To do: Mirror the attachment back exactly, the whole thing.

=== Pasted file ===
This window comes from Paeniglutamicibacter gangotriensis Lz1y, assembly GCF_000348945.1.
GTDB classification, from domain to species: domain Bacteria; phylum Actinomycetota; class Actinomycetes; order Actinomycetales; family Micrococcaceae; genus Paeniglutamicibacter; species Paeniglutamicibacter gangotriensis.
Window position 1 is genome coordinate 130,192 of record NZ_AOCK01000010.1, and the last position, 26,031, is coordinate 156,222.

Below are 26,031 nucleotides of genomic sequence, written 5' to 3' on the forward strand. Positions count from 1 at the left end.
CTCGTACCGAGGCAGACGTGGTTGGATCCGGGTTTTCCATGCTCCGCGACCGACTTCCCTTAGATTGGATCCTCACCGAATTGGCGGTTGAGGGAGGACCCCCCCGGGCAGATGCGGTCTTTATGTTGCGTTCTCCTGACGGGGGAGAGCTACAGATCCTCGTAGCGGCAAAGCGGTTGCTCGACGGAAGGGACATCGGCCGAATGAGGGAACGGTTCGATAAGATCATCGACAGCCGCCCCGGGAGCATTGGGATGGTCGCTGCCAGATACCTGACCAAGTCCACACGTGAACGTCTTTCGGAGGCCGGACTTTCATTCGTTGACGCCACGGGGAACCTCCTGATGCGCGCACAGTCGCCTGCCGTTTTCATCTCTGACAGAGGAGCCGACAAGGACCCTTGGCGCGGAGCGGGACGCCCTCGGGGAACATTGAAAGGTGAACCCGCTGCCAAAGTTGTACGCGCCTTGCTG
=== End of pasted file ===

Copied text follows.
This window comes from Paeniglutamicibacter gangotriensis Lz1y, assembly GCF_000348945.1.
GTDB classification, from domain to species: domain Bacteria; phylum Actinomycetota; class Actinomycetes; order Actinomycetales; family Micrococcaceae; genus Paeniglutamicibacter; species Paeniglutamicibacter gangotriensis.
Window position 1 is genome coordinate 130,192 of record NZ_AOCK01000010.1, and the last position, 26,031, is coordinate 156,222.

Below are 26,031 nucleotides of genomic sequence, written 5' to 3' on the forward strand. Positions count from 1 at the left end.
CTCGTACCGAGGCAGACGTGGTTGGATCCGGGTTTTCCATGCTCCGCGACCGACTTCCCTTAGATTGGATCCTCACCGAATTGGCGGTTGAGGGAGGACCCCCCCGGGCAGATGCGGTCTTTATGTTGCGTTCTCCTGACGGGGGAGAGCTACAGATCCTCGTAGCGGCAAAGCGGTTGCTCGACGGAAGGGACATCGGCCGAATGAGGGAACGGTTCGATAAGATCATCGACAGCCGCCCCGGGAGCATTGGGATGGTCGCTGCCAGATACCTGACCAAGTCCACACGTGAACGTCTTTCGGAGGCCGGACTTTCATTCGTTGACGCCACGGGGAACCTCCTGATGCGCGCACAGTCGCCTGCCGTTTTCATCTCTGACAGAGGAGCCGACAAGGACCCTTGGCGCGGAGCGGGACGCCCTCGGGGAACATTGAAAGGTGAACCCGCTGCCAAAGTTGTACGCGCCTTGCTG